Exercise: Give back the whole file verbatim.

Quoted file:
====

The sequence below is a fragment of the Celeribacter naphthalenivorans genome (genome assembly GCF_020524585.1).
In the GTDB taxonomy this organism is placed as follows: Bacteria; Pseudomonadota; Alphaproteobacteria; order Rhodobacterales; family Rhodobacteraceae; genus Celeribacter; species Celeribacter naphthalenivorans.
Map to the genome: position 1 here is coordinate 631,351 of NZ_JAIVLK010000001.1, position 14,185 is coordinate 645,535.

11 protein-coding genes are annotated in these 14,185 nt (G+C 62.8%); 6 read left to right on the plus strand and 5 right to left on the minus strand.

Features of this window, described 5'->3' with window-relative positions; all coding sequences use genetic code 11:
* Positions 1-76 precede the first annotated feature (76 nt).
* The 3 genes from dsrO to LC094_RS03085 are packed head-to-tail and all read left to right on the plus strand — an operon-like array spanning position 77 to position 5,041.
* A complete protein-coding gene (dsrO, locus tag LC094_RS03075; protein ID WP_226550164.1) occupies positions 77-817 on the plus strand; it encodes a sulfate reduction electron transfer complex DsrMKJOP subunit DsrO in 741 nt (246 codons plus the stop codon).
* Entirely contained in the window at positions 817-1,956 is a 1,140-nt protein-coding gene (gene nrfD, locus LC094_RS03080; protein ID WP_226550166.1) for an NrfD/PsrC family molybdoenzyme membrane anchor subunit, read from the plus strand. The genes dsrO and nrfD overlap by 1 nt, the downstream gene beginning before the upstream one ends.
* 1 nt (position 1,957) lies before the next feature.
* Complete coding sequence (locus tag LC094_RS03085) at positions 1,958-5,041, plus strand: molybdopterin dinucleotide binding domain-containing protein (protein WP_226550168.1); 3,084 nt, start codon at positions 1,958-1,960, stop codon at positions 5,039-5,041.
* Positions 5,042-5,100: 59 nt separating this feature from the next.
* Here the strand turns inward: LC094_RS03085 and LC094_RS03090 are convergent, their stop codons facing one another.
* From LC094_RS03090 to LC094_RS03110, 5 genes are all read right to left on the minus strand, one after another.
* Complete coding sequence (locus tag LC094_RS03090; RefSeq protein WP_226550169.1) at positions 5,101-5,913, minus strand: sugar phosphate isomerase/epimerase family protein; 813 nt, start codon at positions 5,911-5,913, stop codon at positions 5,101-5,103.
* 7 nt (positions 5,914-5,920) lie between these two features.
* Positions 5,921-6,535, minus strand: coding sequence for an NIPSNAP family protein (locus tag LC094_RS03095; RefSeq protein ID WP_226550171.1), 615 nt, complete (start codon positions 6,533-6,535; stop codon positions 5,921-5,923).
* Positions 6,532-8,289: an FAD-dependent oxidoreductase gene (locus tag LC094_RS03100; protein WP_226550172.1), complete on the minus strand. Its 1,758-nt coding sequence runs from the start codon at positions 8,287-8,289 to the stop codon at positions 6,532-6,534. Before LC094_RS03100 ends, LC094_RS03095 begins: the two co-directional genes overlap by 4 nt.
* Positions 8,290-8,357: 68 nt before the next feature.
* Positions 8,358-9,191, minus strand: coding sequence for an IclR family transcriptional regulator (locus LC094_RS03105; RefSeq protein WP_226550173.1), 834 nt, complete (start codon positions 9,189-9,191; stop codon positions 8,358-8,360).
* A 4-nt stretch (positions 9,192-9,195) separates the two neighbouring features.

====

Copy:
The sequence below is a fragment of the Celeribacter naphthalenivorans genome (genome assembly GCF_020524585.1).
In the GTDB taxonomy this organism is placed as follows: Bacteria; Pseudomonadota; Alphaproteobacteria; order Rhodobacterales; family Rhodobacteraceae; genus Celeribacter; species Celeribacter naphthalenivorans.
Map to the genome: position 1 here is coordinate 631,351 of NZ_JAIVLK010000001.1, position 14,185 is coordinate 645,535.

11 protein-coding genes are annotated in these 14,185 nt (G+C 62.8%); 6 read left to right on the plus strand and 5 right to left on the minus strand.

Features of this window, described 5'->3' with window-relative positions; all coding sequences use genetic code 11:
* Positions 1-76 precede the first annotated feature (76 nt).
* The 3 genes from dsrO to LC094_RS03085 are packed head-to-tail and all read left to right on the plus strand — an operon-like array spanning position 77 to position 5,041.
* A complete protein-coding gene (dsrO, locus tag LC094_RS03075; protein ID WP_226550164.1) occupies positions 77-817 on the plus strand; it encodes a sulfate reduction electron transfer complex DsrMKJOP subunit DsrO in 741 nt (246 codons plus the stop codon).
* Entirely contained in the window at positions 817-1,956 is a 1,140-nt protein-coding gene (gene nrfD, locus LC094_RS03080; protein ID WP_226550166.1) for an NrfD/PsrC family molybdoenzyme membrane anchor subunit, read from the plus strand. The genes dsrO and nrfD overlap by 1 nt, the downstream gene beginning before the upstream one ends.
* 1 nt (position 1,957) lies before the next feature.
* Complete coding sequence (locus tag LC094_RS03085) at positions 1,958-5,041, plus strand: molybdopterin dinucleotide binding domain-containing protein (protein WP_226550168.1); 3,084 nt, start codon at positions 1,958-1,960, stop codon at positions 5,039-5,041.
* Positions 5,042-5,100: 59 nt separating this feature from the next.
* Here the strand turns inward: LC094_RS03085 and LC094_RS03090 are convergent, their stop codons facing one another.
* From LC094_RS03090 to LC094_RS03110, 5 genes are all read right to left on the minus strand, one after another.
* Complete coding sequence (locus tag LC094_RS03090; RefSeq protein WP_226550169.1) at positions 5,101-5,913, minus strand: sugar phosphate isomerase/epimerase family protein; 813 nt, start codon at positions 5,911-5,913, stop codon at positions 5,101-5,103.
* 7 nt (positions 5,914-5,920) lie between these two features.
* Positions 5,921-6,535, minus strand: coding sequence for an NIPSNAP family protein (locus tag LC094_RS03095; RefSeq protein ID WP_226550171.1), 615 nt, complete (start codon positions 6,533-6,535; stop codon positions 5,921-5,923).
* Positions 6,532-8,289: an FAD-dependent oxidoreductase gene (locus tag LC094_RS03100; protein WP_226550172.1), complete on the minus strand. Its 1,758-nt coding sequence runs from the start codon at positions 8,287-8,289 to the stop codon at positions 6,532-6,534. Before LC094_RS03100 ends, LC094_RS03095 begins: the two co-directional genes overlap by 4 nt.
* Positions 8,290-8,357: 68 nt before the next feature.
* Positions 8,358-9,191, minus strand: coding sequence for an IclR family transcriptional regulator (locus LC094_RS03105; RefSeq protein WP_226550173.1), 834 nt, complete (start codon positions 9,189-9,191; stop codon positions 8,358-8,360).
* A 4-nt stretch (positions 9,192-9,195) separates the two neighbouring features.